All the real Drake fans know that this is not the first time that Drake and Trey have collaborated. Do you remember Replacement Girl? If you have never heard of it, thank me later…no pun.

This song had a lot of radio play and could be a “single” if this was an official album. Tapping into everyone’s true motives behind why they do what they do, this song had me questioning what I defined as success. Drake rapped about being monetarily stable as a result of his lyrical ability, his familial issues, catching his mother in the act of fleeing their home, and his craving for everything superficial. Trey put an exclamation point on each verse.    

Peter Bjorn & JohnTrack 4: Let’s Call It Off featuring Peter Bjorn & John

 

Let’s Call It Off, is where you were able to see both 40 and Drake’s versatility as a tandem and Drake as an artist. This was not the sing-songy rap thing he usually did over a melancholy beat.

 

As he calmly re-enacts an argument with his current fling, Drake almost comically regurgitates everything that we say in our head during an exchange. Starting with:

“Look, leave me, leave me, I can’t fucking stand you…”

The lyrics enable you to relate to a beat that may seem foreign and worth of a skip. Tying the two together exposes a hip-hop head to a soft pop rock track, with a Swedish indie band on the hook!

The lyrics, simple enough in nature, detail a breakup. But delivery? It is executed correctly. The delivery gives an inside view to a complex artist that we could not have found in the states in 2009. Drake’s Canadian upbringing in the melting pot that is Toronto is the biggest reason he can connect with so many cultures and sounds, organically. I stand by that wholeheartedly. Don’t argue with me.

Track 5: November 18th

 

As soon as the beat drops to this song it is a must that you salute DJ Screw! A MUST! This beat comes from a freestyle on a DJ Screw mixtape “June 27th.”

The Notorious BIG opens the track with sage advice to Drake taken from his 1994 song WARNING.

“It’s the ones that smoke blunts with ya, see ya picture/Now they wanna grab the guns and come and get ya”

And from there, you are basically in a lowrider for the next 3 minutes. Drake’s down south influences are strong: Big Moe, UGK, and Lil Keke are name-dropped, solidifying November 18th as undoubtedly an ode to the south and Drake’s appreciation of the chopped and screwed culture. Here the young rapper makes mention of Houston, double cups, and tries his hand at screwing his voice, a successful venture that flows on the track.

November 18th introduces us to player Drake as well. Not only does the Drake in this song indulge in the finer things that he lusts after in “Successful,” but it’s on a different level. If you know of the southern culture and how rappers like Pimp C thought of gold and jewels like a part of black heritage then you will bounce to the lyrics a little differently, looking back it, this song could even play as a precursor to the Worst Behavior music video. Hey Dennis G!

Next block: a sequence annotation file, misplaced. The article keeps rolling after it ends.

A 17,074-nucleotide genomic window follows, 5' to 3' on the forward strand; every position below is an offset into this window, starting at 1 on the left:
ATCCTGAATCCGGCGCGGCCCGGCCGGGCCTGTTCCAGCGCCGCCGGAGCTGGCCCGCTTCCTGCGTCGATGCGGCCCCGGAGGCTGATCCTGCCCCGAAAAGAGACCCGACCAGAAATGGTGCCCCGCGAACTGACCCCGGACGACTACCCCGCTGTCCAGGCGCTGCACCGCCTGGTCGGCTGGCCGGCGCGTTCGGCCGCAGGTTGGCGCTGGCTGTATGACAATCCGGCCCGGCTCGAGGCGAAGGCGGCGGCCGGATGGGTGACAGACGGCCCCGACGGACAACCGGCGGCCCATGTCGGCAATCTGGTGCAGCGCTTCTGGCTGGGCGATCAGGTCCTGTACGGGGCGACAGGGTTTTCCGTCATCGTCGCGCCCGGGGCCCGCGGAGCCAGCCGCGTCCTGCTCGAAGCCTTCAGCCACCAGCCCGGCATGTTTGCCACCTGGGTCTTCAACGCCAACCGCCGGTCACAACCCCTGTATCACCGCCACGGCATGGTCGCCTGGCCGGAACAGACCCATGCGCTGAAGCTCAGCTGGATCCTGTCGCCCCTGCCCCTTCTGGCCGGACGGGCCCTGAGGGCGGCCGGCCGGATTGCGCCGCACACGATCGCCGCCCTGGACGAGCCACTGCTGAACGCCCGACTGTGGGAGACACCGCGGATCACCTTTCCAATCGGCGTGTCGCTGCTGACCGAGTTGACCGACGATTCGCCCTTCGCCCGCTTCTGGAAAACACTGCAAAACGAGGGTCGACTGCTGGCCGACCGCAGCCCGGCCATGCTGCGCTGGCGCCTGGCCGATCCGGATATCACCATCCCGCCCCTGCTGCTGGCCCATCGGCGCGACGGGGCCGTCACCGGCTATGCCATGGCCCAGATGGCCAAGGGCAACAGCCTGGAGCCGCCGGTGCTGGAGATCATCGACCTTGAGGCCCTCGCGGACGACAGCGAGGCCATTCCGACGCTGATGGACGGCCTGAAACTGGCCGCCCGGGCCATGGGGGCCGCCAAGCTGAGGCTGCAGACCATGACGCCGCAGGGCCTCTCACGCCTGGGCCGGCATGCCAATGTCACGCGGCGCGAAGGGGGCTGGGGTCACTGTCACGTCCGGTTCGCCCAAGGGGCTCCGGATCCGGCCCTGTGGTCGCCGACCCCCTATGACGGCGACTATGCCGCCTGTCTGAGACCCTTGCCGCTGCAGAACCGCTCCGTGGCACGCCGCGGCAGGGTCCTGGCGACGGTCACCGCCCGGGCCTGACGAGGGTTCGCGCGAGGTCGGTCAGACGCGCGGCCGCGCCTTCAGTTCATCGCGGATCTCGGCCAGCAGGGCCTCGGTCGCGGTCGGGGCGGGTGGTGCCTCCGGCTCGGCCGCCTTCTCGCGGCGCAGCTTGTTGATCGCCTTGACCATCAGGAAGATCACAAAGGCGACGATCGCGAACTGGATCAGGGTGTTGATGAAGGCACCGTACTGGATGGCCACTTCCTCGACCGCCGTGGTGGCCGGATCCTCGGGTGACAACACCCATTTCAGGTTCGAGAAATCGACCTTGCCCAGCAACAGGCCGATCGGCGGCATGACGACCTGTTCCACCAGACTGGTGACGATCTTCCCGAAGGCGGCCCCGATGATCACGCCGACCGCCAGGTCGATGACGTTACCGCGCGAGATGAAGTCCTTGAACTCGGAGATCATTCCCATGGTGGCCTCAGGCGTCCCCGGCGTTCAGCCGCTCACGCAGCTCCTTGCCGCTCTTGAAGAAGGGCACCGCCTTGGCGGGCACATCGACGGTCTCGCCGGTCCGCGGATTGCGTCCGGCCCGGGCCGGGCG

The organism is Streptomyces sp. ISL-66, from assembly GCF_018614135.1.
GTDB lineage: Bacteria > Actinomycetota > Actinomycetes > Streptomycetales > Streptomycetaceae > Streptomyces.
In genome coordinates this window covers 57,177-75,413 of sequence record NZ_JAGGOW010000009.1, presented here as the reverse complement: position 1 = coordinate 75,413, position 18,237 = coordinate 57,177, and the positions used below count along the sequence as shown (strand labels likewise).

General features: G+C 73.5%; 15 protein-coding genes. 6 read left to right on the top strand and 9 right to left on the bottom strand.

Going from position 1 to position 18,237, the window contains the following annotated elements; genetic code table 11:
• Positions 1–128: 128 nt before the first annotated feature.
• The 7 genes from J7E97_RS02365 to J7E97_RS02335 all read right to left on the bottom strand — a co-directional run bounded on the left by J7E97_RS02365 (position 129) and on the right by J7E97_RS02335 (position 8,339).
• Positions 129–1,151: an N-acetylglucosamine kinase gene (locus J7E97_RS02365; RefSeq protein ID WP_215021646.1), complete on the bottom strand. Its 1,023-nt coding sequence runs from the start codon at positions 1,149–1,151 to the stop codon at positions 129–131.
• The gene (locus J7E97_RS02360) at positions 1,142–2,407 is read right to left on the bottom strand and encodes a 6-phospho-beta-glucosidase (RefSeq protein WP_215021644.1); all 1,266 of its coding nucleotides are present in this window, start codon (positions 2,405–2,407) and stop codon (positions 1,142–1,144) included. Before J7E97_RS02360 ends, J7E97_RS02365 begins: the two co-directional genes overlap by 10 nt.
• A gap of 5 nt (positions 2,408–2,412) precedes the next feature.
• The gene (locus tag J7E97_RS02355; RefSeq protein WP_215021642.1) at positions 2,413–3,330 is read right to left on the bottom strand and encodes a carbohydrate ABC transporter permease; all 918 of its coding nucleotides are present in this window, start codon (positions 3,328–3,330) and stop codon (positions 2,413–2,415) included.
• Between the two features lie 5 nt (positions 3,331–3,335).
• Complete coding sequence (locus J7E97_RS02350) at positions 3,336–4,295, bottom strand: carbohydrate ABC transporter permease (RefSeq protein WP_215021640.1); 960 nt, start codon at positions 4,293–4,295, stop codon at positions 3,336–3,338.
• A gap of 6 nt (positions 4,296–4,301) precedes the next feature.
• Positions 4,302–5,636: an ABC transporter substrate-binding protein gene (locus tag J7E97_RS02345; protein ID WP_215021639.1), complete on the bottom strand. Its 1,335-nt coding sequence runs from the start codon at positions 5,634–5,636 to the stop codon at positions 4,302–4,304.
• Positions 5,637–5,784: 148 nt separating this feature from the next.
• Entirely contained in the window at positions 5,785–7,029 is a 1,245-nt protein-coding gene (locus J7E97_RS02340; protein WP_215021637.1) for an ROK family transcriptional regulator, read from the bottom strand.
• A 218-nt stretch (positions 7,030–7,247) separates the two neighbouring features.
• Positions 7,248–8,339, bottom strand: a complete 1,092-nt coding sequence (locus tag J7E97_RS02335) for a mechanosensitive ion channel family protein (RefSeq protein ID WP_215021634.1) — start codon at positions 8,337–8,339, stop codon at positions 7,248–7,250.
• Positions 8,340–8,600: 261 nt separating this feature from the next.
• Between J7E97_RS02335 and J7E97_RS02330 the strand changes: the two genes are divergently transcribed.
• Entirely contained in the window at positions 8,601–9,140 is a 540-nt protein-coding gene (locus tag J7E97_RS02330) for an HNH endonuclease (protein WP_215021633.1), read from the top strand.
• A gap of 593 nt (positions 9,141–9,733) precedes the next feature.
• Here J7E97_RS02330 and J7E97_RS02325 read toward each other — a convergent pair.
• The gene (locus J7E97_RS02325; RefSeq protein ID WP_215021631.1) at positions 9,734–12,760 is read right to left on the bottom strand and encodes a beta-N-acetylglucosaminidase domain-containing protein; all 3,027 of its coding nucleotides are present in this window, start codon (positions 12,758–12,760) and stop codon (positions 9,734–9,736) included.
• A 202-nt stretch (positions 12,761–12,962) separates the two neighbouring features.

“Airport stunting, flying charters overseas/Full of Dom Perignon and the water for the D’s.”

Different from the sweet, nice guy from HoustaLantaVegas, and the complete opposite of the frustrated breakup Drake, in this song Drake is immersing himself in a culture that he is not entirely rooted in. He is a visitor. In and out; which means that his relations are the same, temporary.

“I don’t give you the time, you deserve from me/This is something I know, I know, I know/So tonight I’ll just fuck you like we’re in Houston”

Drake and Lil WayneTrack 6: Ignant Shit featuring Lil’ Wayne

 

Drake is talking that talk at the intro of this one! There is no playing around, no gimmicks, just bars. And would you expect anything less from a track produced by Jus Blaze? Complete with a sample from Jay-Z and Beanie Sigel’s “Ignorant Shit” which sampled The Isley Brothers, Drake had no choice but to SPIT.

 

The singing is cool, good even, but when you call yourself a rapper, you have to give us a little bit of the bravado that this hip hop culture was built on.

“One touch I could make the drapes and the sheers change/And show me the city that I without fear claim/What I set seems to never extinguish/Coolest kid out, baby, word to Chuck Inglish/Count my own money, see the paper cut fingers/My song is your girlfriend’s waking-up ringer/Heh, or alarm, or whatever.”

In just a few bars, he checks ALL of the boxes.

  • His city on his back? CHECK.
  • Swag? (2009) Drip? (2019) CHECK.
  • The Money. CHECK.
  • The Bit— Women? CHECK.

He let it be known, hip hop. He belongs here.

Releasing the coveted second verse, Drake unleashed his mentor to the world, the best rapper alive, setting the track on fire. Well done Young Angel and Young Lion. I have to admit; I waited with bated breath for the Drake and Wayne appearance on this project. Without it, I would have doubted the authenticity of their union and Wayne’s cosign.

Track 7: A Night Off featuring Lloyd

 

R&B Drizzy follows up right after he goes bar for bar with Wayne. This song has the perfect placement on the project because it creates the juxtaposition we need to comprehend Drake’s talent fully. Paired with Lloyd, who in 2009 was fresh off his ‘08 release of Lessons in Love, Drake sings to a lady friend about his plans for the night and proves that he can give any 2019 King of R&B a run for his money in the vocals department.

“Know you hate explaining how you want it done/Just be quiet I’ll do fine without your help girl…:”

The switch up is so crazy and so sudden, I do not think we realized what hit us in 2009: a project that could give us Hip hop from all regions of the US, R&B, and pop-rock, made by one artist? The first half of So Far Gone proved to be a one-stop shop and we are only seven songs in.

Written by: Chay Rodriguez